ReplyDelete
  12. Oh yummy! Nothing like lard for a pie crust. One note of caution: read the label on store bought lard. Some companies put chemicals in the lard as "preservatives" Go figure.

    ReplyDelete
  13. We don't butcher enough pigs to keep sufficient lard on hand for our wants, and unfortunately the stuff we see in the grocery store around here is all hydrogenated. Kinda defeats the purpose.

    I did just get half a gallon of suet from the one kidney I rescued from the guts pile when we butchered a cow the other day. I wasn't tempted back then to dive under the pile to find the other kidney, but I'm regretting that decision now. Suet's not as good for pie crusts, I think, but I'm hoping to try preserving meats in the basement under a layer of the stuff.

    ReplyDelete
  14. Patrice: the gauntlet has been dropped.

    Recipe?????

    ReplyDelete
  15. I can't chuckle because I don't know how to scratch bake pies. Your's look fantastic!
    I've read that lard makes wonderful baked goods. Glad to hear yours turned out so well.
    My hubby has started making peach pies. We use the store bought crusts like they showed on the Cook's Country TV show. I didn't use to like peach pie, but hubby has made me a convert.
    Thanks for sharing your story with us!

    ReplyDelete
  16. I use shorting for pie, most often Crisco brand. I've used lard, and not noticed much difference.

    ReplyDelete
  17. I grew up with lefse and flatbrod - always made with lard. My folks are 85 and 86 - guess it sure shortened their lives......
    Natokadn

    ReplyDelete
  18. Dad's bread recipe uses lard for greasing the pans as well as brushing over the loaves before they go in the oven. (and of course a little in the dough!) Yum!!!

    -Don F

    ReplyDelete
  19. Grandma fried in home rendered lard her whole life and she just passed at 102 years old. You can get some plain lard from the Mexican groceries like the Vallarta markets.

    ReplyDelete
    Replies
    1. Thanks for providing the information on where to find the good stuff. Someday I will raise my own hogs like my grandparents did and have my own lard (but it probably won't be enough!).
      sts

      Delete
    2. Kathy, thank you for the tip.. we have a Vallarta market in the next town. Refined beans are also out of this world when lard is used.

      Delete
  20. If you ever have extra fruit and want to make something different try making your own fruit pie filling. It is so easy and tastes oh so yummy. It's great for pies, dump cakes, crisps, etc.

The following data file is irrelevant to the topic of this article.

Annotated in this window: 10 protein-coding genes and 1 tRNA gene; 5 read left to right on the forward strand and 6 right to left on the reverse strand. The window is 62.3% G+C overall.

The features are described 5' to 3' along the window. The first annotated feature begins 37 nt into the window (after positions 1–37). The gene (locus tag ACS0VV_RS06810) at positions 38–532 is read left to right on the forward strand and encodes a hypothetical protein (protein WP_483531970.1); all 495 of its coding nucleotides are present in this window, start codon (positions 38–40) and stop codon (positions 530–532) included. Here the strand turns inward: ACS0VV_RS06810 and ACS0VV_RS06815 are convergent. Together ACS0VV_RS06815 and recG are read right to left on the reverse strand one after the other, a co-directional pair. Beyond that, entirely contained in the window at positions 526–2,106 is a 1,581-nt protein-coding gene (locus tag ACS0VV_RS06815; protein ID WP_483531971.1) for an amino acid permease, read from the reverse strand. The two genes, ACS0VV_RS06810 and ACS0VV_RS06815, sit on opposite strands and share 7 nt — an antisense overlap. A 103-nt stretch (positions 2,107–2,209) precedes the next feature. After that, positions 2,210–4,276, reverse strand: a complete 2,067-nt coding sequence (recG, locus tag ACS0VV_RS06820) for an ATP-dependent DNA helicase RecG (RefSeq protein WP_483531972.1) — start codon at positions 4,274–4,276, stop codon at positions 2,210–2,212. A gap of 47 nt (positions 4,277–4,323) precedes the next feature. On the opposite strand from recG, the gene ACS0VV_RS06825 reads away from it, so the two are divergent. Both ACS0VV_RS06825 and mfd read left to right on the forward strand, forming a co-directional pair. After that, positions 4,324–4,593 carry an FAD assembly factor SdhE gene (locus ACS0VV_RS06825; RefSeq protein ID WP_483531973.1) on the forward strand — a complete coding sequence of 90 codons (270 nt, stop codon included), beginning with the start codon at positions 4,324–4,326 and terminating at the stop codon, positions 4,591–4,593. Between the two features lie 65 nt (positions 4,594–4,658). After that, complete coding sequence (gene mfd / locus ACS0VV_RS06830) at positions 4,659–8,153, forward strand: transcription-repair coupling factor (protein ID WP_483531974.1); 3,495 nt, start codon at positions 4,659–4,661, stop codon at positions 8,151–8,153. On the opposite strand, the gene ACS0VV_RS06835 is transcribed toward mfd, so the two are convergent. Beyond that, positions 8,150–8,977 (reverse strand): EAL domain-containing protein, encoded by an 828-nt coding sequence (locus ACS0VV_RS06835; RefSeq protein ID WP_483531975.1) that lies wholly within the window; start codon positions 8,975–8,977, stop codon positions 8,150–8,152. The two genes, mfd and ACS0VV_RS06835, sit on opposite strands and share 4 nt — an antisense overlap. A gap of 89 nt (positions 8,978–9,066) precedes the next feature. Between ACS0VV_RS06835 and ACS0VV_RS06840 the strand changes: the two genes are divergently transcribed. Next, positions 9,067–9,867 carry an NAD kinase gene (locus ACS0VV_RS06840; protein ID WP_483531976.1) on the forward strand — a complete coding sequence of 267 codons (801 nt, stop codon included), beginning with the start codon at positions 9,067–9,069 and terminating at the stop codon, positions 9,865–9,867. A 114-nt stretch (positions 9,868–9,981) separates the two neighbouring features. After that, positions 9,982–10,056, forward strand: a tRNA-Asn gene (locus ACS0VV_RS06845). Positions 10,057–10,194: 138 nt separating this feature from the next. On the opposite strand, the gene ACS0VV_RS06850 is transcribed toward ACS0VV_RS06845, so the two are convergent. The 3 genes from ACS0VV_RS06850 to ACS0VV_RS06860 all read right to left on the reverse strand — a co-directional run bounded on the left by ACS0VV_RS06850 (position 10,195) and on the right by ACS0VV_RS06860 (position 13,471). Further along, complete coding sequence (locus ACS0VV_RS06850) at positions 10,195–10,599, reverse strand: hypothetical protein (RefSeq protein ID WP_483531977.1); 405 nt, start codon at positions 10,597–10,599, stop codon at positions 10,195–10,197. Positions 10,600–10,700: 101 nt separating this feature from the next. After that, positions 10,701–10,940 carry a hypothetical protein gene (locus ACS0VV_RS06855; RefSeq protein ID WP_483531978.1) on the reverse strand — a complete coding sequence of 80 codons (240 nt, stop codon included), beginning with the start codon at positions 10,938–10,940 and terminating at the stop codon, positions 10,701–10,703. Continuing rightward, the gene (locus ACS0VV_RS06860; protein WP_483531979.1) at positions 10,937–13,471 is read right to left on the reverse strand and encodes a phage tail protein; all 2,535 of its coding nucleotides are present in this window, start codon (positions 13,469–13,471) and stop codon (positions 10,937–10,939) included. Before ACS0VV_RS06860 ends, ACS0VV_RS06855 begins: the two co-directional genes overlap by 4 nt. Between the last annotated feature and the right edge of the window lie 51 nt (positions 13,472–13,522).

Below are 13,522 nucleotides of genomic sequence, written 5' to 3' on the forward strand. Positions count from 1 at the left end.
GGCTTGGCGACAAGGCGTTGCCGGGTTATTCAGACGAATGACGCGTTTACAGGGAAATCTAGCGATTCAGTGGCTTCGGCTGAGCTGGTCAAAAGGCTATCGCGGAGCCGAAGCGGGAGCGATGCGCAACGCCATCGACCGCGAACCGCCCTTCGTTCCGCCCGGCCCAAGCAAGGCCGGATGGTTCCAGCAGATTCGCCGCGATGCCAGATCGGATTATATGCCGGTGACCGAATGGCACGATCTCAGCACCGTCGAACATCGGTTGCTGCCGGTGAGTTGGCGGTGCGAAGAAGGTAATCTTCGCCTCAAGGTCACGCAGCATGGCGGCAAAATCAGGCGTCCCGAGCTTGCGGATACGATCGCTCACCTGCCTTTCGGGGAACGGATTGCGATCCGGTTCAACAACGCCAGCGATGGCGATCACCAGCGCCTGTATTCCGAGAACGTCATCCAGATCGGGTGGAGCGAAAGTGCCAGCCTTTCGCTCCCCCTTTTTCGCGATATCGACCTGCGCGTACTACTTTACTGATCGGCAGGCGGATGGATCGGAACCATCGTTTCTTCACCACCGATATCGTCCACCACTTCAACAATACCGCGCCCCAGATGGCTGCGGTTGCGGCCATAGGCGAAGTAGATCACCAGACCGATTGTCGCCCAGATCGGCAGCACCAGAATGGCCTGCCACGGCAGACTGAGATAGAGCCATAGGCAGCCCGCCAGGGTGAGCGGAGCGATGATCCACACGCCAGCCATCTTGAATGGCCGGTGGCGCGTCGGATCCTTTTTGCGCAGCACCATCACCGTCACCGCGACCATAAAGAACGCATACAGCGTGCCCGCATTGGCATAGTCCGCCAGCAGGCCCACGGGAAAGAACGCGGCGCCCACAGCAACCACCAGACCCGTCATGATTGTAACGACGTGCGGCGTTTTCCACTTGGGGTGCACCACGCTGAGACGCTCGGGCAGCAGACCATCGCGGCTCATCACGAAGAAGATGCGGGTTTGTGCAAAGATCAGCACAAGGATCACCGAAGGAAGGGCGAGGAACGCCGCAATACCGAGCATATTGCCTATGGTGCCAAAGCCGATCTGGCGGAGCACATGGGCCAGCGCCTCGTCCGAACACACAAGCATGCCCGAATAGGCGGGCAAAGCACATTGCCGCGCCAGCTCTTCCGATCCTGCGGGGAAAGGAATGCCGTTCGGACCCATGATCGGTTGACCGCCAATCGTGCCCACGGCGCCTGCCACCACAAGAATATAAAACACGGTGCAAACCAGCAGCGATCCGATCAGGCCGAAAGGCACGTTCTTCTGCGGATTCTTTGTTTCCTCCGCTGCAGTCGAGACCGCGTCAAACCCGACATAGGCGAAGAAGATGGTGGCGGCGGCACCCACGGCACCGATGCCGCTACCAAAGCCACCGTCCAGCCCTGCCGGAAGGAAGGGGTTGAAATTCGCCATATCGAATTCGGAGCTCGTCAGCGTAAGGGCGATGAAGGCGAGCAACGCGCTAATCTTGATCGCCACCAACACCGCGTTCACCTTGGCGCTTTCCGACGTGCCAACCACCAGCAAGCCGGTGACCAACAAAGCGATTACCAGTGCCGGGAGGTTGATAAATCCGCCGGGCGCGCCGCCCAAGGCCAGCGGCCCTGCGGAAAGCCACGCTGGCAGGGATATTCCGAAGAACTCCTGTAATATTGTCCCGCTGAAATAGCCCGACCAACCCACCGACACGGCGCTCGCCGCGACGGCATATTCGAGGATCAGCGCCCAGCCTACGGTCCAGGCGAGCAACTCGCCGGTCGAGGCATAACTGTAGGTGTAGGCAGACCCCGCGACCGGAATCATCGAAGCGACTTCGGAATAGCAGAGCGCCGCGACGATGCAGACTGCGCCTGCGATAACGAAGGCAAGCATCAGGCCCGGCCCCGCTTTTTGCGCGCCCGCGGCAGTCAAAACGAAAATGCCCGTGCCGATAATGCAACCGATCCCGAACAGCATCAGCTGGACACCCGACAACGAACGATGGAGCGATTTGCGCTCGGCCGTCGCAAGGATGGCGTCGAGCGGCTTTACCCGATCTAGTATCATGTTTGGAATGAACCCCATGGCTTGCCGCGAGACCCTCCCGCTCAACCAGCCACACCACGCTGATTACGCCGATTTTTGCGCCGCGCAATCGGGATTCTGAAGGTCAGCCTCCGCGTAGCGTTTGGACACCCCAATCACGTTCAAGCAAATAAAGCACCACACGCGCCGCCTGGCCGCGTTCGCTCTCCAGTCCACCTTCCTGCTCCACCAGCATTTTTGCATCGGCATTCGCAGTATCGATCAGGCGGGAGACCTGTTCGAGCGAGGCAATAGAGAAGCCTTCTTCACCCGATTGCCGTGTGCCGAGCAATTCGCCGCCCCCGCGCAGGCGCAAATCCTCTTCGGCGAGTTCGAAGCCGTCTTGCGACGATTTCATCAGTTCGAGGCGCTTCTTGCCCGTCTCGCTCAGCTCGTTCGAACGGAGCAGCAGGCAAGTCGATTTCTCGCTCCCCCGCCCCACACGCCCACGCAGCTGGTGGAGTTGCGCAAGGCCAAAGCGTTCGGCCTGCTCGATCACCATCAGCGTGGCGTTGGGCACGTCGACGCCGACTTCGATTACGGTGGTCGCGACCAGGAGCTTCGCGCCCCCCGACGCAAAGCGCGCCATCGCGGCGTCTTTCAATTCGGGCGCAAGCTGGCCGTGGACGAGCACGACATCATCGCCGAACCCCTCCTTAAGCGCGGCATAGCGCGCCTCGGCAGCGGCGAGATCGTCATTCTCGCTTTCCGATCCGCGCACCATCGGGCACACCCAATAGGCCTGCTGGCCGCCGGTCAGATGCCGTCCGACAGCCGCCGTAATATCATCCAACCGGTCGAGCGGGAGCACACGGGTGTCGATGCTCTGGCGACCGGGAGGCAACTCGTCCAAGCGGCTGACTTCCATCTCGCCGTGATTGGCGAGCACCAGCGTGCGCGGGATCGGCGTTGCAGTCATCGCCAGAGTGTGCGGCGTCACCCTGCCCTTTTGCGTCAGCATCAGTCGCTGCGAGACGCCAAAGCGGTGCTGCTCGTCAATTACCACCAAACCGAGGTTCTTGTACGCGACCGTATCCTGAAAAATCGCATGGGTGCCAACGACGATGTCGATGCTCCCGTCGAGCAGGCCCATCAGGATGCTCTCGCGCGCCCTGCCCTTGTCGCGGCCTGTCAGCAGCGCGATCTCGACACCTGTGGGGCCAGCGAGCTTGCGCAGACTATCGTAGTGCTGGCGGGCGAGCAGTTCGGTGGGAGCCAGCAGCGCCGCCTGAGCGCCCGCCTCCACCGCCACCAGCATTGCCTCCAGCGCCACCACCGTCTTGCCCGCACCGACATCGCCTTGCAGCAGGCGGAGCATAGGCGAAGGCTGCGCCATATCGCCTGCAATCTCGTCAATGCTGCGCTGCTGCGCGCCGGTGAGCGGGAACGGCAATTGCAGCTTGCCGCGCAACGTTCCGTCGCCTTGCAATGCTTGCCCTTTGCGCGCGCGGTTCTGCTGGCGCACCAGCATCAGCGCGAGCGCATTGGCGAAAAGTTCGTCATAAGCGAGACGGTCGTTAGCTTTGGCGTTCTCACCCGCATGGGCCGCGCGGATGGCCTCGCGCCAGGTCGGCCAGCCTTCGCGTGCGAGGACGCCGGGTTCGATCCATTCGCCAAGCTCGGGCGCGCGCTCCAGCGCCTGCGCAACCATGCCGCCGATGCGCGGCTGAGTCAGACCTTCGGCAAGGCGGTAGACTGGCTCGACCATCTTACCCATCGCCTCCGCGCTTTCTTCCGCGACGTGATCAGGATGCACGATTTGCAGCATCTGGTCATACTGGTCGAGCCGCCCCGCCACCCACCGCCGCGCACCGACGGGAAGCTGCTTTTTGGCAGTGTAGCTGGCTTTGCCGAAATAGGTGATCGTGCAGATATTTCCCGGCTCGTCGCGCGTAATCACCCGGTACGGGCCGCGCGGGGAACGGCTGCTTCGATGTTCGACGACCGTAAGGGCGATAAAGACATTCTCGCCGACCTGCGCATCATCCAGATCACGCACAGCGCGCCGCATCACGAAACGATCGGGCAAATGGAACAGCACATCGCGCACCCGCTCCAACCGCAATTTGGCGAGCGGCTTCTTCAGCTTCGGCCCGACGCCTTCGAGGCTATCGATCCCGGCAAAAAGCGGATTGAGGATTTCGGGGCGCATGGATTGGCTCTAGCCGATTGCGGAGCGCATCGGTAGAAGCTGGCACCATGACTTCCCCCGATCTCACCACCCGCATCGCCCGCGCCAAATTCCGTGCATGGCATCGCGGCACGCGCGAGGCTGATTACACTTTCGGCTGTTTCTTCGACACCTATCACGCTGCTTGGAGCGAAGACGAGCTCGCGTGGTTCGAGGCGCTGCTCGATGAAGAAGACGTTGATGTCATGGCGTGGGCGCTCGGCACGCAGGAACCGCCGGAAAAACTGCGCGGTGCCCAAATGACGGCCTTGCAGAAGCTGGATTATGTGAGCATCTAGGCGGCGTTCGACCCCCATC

ReplyDelete
  21. We raise our own pigs on local non gmo feed annd table/garden scraps and then render down the lard ourselves. I use lard and butter together to give it a depth of flavor and that buttery flavor to it. DELISH. I use a basic pie crust recipe 1& 1/2 C flour (pastry if you've got it, if not AP works too), 1/4C lard, 1/4 butter, 1/2tsp salt, and ice cold water. That's it. sift together salt and flour, then using your fingers (that's the trick) break up the fats. I smear them into tiny pieces. Then stir in the water until you get a dough. Do NOT over stir either. You don't want to over work the dough. Let it rest 5 minutes, roll it out and there you have it. Easy and yummy.

    ReplyDelete
  22. Patrice, have you ever thought of rendering your own lard? I got 75 pounds from the butcher this year and got about 20 quarts. I use hald butter and half lard for my pie crusts and they turn out delicious every time! So happy to see you are a lard convert :)

    ReplyDelete
  23. The lard from the store has an off-putting smell because they add in hydrogenated oils to make it shelf stable. Unfortunately. We just used some of our home rendered lard (we get half a pig each year) to make fried chicken and fried pickles in the last few days. Yum. :)

    ReplyDelete
  24. I have used olive oil for my crusts and they are always nice and flaky. I have never made a crust with lard in all the years we have been married so can't compare but we like the oil ones.

    ReplyDelete
  25. Patrice - I am happy to hear of your successful experiment with lard. (I'm just having a difficult time imagining margarine in your kitchen though!) I agree with those who say the best is the stuff you can render in your own kitchen, I remember helping my mom do so. A smelly job but so worth it. Cindy

    ReplyDelete